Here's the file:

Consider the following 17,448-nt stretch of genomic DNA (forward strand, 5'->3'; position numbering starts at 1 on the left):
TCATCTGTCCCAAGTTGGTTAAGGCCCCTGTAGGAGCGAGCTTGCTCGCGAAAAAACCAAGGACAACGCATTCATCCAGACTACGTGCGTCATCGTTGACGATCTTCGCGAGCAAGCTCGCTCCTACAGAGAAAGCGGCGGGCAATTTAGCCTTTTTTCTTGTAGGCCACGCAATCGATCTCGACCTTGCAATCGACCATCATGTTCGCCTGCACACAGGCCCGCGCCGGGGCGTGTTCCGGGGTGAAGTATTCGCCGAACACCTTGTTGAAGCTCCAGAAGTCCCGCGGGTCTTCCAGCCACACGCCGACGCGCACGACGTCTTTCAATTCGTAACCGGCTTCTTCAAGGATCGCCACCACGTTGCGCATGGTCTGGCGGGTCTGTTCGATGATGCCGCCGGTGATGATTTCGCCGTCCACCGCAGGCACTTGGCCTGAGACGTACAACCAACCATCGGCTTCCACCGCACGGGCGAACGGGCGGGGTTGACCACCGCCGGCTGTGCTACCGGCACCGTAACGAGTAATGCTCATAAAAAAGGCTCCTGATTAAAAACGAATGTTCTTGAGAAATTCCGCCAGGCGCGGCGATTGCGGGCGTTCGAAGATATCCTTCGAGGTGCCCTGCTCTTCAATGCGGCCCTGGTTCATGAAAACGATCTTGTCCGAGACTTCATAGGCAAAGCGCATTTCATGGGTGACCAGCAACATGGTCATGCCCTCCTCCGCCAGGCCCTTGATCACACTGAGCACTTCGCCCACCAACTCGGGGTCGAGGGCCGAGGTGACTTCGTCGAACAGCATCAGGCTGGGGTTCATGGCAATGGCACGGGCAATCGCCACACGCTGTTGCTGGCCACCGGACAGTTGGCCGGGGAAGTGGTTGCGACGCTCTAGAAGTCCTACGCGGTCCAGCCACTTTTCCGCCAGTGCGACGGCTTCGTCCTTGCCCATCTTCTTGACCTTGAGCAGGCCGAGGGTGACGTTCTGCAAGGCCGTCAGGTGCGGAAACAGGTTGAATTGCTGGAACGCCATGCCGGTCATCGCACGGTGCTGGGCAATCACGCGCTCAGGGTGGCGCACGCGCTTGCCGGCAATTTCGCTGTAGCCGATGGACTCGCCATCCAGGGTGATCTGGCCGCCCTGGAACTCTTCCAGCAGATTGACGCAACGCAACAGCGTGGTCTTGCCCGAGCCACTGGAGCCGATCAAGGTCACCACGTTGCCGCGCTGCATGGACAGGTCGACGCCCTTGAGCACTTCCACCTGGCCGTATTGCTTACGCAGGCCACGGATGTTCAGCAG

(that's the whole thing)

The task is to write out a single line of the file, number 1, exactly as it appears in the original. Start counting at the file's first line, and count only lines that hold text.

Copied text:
Consider the following 17,448-nt stretch of genomic DNA (forward strand, 5'->3'; position numbering starts at 1 on the left):